^ a b Holmes G, Kaplan J, Gantz N, Komaroff A, Schonberger L, Straus S, Jones J, Dubois R, Cunningham-Rundles C, Pahwa S (1988). "Chronic fatigue syndrome: a working case definition,". Ann Intern Med 108 (3): 387–9. PMID 2829679. Details
^ a b c d Guideline 53: Chronic fatigue syndrome/myalgic encephalomyelitis (or encephalopathy). London: = National Institute for Health and Clinical Excellence. 2007. ISBN 1846294533. http://guidance.nice.org.uk/CG53.
^ Sharpe M, Archard L, Banatvala J, Borysiewicz L, Clare A, David A, Edwards R, Hawton K, Lambert H, Lane R (1991). "A report--chronic fatigue syndrome: guidelines for research". J R Soc Med 84 (2): 118–21. PMID 1999813. Full text at PMC: 1293107 Synopsis by Oxford criteria for the diagnosis of chronic fatigue syndrome at GPnotebook)
^ Carruthers BM, et al. (2003). "Myalgic encephalomyalitis/chronic fatigue syndrome: Clinical working definition, diagnostic and treatment protocols" (PDF). Journal of Chronic Fatigue Syndrome 11 (1): 7–36. doi:10.1300/J092v11n01_02. http://www.cfids-cab.org/MESA/ccpccd.pdf.
^ Wearden AJ, Riste L, Dowrick C, Chew-Graham C, Bentall RP, Morriss RK, Peters S, Dunn G, Richardson G, Lovell K, Powell P (2006). "Fatigue Intervention by Nurses Evaluation - The FINE Trial. A randomised controlled trial of nurse led self-help treatment for patients in primary care with chronic fatigue syndrome: study protocol". BMC Med 4 (9): 9. doi:10.1186/1741-7015-4-9. PMID 16603058.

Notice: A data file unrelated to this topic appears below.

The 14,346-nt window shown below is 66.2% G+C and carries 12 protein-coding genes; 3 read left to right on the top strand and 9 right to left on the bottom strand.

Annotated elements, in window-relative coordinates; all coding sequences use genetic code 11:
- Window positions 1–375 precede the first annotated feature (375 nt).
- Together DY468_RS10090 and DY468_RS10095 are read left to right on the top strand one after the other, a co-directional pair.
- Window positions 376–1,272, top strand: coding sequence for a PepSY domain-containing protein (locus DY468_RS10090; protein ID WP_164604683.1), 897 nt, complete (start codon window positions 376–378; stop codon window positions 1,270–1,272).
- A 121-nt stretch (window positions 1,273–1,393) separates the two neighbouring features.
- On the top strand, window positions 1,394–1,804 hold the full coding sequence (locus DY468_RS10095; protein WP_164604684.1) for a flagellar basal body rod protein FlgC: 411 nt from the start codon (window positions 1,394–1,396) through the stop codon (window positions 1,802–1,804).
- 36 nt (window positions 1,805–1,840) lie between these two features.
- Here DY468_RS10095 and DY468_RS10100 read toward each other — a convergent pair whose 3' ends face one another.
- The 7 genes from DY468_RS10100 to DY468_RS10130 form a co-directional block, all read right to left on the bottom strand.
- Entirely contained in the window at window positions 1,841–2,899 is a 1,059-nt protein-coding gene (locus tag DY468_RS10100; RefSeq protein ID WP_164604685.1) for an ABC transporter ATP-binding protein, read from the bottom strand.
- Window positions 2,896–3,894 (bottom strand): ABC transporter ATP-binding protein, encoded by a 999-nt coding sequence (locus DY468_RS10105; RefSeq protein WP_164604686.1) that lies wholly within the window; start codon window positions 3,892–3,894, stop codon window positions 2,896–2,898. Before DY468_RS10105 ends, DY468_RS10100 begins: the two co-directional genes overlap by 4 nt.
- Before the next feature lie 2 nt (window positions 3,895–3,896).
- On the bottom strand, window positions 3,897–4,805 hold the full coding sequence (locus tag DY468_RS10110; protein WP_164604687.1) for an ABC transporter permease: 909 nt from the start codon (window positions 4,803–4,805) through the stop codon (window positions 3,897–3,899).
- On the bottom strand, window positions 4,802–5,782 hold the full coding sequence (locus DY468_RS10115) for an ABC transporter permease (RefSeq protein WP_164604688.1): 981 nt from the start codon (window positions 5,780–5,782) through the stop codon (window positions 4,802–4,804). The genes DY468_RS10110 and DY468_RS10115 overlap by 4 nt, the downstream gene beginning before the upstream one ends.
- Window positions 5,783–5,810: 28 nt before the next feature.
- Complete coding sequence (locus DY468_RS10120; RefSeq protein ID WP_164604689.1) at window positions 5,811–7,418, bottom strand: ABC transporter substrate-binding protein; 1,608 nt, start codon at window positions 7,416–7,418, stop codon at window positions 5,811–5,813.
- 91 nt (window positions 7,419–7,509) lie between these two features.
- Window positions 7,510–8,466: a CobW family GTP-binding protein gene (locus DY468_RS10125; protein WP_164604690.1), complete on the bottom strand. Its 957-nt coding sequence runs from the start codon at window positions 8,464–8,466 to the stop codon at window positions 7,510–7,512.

^ Reeves WC, Lloyd A, Vernon SD, Klimas N, Jason LA, Bleijenberg G, Evengard B, White PD, Nisenbaum R, Unger ER (2003). "Identification of ambiguities in the 1994 chronic fatigue syndrome research case definition and recommendations for resolution.". BMC Health Serv Res 3 (1): 25. doi:10.1186/1472-6963-3-25. PMID 14702202.
^ Jason LA, Corradi K, Torres-Harding S, Taylor RR, King C (2005). "Chronic fatigue syndrome: the need for subtypes.". Neuropsychol Rev 15 (1): 29–58. doi:10.1007/s11065-005-3588-2. PMID 15929497.
^ Whistler T, Unger ER, Nisenbaum R, Vernon SD (December 2003). "Integration of gene expression, clinical, and epidemiologic data to characterize Chronic Fatigue Syndrome". J Transl Med 1 (1): 10. doi:10.1186/1479-5876-1-10. PMID 14641939.